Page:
Grade A means they perform up to spec (i.e. 280AH or above). Matched really means more when placed in a pack and high rates of charge/discharge are applied to the pack. That means the cell voltages track very closely through the full range. Most people here don't really need matched cells, although it certainly means they will perform better and likely last much longer. It also means that the tiny balance current supplied by most BMS is either superfluous, or more than adequate.

You certainly got what you paid for, in my opinion.
 

Stepandwolf

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I think if you have this kind of tester/charger that tells you how much you pumping to the battery and how much you are pulling out from battery and with repeatable setting for charging and discharging you may see different result.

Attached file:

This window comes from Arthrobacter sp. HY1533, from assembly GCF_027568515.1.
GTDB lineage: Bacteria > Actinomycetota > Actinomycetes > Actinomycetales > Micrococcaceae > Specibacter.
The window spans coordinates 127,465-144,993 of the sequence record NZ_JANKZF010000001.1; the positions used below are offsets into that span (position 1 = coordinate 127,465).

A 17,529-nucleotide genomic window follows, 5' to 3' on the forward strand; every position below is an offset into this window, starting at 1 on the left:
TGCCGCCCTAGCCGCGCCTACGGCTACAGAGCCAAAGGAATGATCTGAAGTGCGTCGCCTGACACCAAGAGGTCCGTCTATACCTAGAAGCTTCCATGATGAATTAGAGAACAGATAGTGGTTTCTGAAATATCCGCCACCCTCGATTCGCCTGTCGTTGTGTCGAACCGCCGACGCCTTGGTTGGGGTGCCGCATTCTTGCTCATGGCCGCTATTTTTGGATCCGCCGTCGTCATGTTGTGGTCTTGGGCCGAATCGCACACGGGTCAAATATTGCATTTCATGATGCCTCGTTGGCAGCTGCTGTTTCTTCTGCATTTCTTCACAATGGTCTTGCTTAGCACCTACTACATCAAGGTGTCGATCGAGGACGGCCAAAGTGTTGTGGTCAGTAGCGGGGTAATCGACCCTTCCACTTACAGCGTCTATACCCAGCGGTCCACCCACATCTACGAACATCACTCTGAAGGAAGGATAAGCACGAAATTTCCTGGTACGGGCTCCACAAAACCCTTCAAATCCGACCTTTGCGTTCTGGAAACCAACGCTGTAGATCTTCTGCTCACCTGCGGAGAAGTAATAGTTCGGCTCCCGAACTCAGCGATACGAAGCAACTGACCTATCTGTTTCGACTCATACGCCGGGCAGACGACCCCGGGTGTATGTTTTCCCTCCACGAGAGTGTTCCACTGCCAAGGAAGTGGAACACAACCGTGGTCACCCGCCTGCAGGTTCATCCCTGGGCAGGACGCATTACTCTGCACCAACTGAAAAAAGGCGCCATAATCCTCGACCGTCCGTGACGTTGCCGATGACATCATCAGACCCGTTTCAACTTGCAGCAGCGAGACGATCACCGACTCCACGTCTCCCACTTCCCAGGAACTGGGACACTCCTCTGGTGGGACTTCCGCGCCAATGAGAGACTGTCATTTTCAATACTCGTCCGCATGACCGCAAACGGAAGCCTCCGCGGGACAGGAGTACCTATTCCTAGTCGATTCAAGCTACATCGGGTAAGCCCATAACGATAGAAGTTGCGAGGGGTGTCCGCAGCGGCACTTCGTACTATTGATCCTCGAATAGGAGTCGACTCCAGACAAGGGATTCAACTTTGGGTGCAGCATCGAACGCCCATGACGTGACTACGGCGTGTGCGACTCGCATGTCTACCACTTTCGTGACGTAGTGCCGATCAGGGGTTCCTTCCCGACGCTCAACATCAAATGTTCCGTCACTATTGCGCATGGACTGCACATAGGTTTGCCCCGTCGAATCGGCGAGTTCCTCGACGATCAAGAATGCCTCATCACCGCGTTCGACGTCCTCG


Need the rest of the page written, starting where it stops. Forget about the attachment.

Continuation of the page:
You can also see the effect of absorption
Yes, for much more money and it works until the PS supply takes out the voltage regulator in the tester as it did with Andy's :) The average consumer that doesn't get beer donations like Andy can't justify buying any load testers, even $50 ones. If there hasn't been a suspicion about these batteries, I wouldn't have bought a tester. Just like when I bought the Lishen 272As from Michael. I assumed they were grade A and would meet spec so I didn't get a tester. Now that I have it, and since I never used the batteries, I will test them too.

For those keeping track, I have finished testing the third battery. 286.55A with 2.6V left. That is the lowest one so far, but not by much, and as you said Bud, over spec for the battery.